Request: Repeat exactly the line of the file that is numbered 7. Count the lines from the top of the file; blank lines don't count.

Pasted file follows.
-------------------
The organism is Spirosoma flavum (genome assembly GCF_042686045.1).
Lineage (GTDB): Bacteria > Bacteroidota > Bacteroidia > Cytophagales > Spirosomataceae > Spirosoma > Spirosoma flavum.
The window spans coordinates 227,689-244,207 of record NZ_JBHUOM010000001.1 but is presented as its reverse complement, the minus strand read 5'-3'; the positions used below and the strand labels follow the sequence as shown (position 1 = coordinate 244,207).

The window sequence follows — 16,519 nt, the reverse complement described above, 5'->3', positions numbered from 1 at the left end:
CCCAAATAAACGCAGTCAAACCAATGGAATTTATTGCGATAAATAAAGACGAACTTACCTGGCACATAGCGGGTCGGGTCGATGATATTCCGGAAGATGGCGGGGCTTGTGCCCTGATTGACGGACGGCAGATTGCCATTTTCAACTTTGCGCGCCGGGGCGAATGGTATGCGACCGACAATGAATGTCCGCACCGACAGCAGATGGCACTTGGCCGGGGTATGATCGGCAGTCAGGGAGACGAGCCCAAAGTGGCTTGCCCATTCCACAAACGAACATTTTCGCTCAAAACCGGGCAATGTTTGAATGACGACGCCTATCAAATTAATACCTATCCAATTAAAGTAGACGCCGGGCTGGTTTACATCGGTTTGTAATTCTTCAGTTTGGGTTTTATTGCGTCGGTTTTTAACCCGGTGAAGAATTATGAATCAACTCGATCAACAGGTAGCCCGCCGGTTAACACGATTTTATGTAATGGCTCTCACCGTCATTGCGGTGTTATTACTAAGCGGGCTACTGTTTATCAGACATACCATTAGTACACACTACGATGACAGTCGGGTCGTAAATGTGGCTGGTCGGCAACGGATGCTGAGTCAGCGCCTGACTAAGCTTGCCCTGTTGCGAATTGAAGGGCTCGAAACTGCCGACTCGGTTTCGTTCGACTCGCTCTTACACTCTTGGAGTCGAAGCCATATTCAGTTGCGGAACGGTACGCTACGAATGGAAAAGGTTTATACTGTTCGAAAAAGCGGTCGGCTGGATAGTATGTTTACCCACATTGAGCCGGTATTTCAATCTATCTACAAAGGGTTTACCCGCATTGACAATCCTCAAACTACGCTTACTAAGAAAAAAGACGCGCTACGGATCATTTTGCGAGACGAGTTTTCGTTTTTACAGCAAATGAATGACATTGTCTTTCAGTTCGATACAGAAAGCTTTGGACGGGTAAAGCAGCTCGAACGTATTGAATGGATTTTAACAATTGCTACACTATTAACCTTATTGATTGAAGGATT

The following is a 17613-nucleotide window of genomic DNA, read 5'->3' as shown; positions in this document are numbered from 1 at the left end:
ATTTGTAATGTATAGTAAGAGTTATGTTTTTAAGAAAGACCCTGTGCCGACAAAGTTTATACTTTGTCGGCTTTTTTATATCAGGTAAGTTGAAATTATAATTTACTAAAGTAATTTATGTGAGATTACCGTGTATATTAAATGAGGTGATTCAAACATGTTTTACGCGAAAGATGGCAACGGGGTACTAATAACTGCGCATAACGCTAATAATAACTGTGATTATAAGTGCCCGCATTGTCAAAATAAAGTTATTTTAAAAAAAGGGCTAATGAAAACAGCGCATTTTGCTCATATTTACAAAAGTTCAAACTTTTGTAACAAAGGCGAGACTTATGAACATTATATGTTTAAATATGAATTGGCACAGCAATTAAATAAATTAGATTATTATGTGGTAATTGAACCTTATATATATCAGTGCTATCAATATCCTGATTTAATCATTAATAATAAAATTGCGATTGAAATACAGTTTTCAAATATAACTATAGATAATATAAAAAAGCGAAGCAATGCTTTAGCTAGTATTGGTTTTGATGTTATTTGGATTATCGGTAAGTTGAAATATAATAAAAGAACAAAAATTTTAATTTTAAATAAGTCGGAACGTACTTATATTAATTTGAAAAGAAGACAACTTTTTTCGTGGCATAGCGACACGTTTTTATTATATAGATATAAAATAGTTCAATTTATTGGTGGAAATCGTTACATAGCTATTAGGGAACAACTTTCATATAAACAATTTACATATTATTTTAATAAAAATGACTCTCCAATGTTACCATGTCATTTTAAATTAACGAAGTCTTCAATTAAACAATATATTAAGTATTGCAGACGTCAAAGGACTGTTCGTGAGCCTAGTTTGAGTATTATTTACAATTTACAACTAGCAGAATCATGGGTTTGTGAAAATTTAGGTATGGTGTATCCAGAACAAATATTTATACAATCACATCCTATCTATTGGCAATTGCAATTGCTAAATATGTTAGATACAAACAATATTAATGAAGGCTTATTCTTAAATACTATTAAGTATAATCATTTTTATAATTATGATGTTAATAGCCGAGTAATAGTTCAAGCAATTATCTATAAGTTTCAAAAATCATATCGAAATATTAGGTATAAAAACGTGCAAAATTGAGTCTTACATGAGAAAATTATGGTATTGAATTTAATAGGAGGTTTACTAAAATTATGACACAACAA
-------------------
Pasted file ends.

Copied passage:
ATTTGTAATGTATAGTAAGAGTTATGTTTTTAAGAAAGACCCTGTGCCGACAAAGTTTATACTTTGTCGGCTTTTTTATATCAGGTAAGTTGAAATTATAATTTACTAAAGTAATTTATGTGAGATTACCGTGTATATTAAATGAGGTGATTCAAACATGTTTTACGCGAAAGATGGCAACGGGGTACTAATAACTGCGCATAACGCTAATAATAACTGTGATTATAAGTGCCCGCATTGTCAAAATAAAGTTATTTTAAAAAAAGGGCTAATGAAAACAGCGCATTTTGCTCATATTTACAAAAGTTCAAACTTTTGTAACAAAGGCGAGACTTATGAACATTATATGTTTAAATATGAATTGGCACAGCAATTAAATAAATTAGATTATTATGTGGTAATTGAACCTTATATATATCAGTGCTATCAATATCCTGATTTAATCATTAATAATAAAATTGCGATTGAAATACAGTTTTCAAATATAACTATAGATAATATAAAAAAGCGAAGCAATGCTTTAGCTAGTATTGGTTTTGATGTTATTTGGATTATCGGTAAGTTGAAATATAATAAAAGAACAAAAATTTTAATTTTAAATAAGTCGGAACGTACTTATATTAATTTGAAAAGAAGACAACTTTTTTCGTGGCATAGCGACACGTTTTTATTATATAGATATAAAATAGTTCAATTTATTGGTGGAAATCGTTACATAGCTATTAGGGAACAACTTTCATATAAACAATTTACATATTATTTTAATAAAAATGACTCTCCAATGTTACCATGTCATTTTAAATTAACGAAGTCTTCAATTAAACAATATATTAAGTATTGCAGACGTCAAAGGACTGTTCGTGAGCCTAGTTTGAGTATTATTTACAATTTACAACTAGCAGAATCATGGGTTTGTGAAAATTTAGGTATGGTGTATCCAGAACAAATATTTATACAATCACATCCTATCTATTGGCAATTGCAATTGCTAAATATGTTAGATACAAACAATATTAATGAAGGCTTATTCTTAAATACTATTAAGTATAATCATTTTTATAATTATGATGTTAATAGCCGAGTAATAGTTCAAGCAATTATCTATAAGTTTCAAAAATCATATCGAAATATTAGGTATAAAAACGTGCAAAATTGAGTCTTACATGAGAAAATTATGGTATTGAATTTAATAGGAGGTTTACTAAAATTATGACACAACAA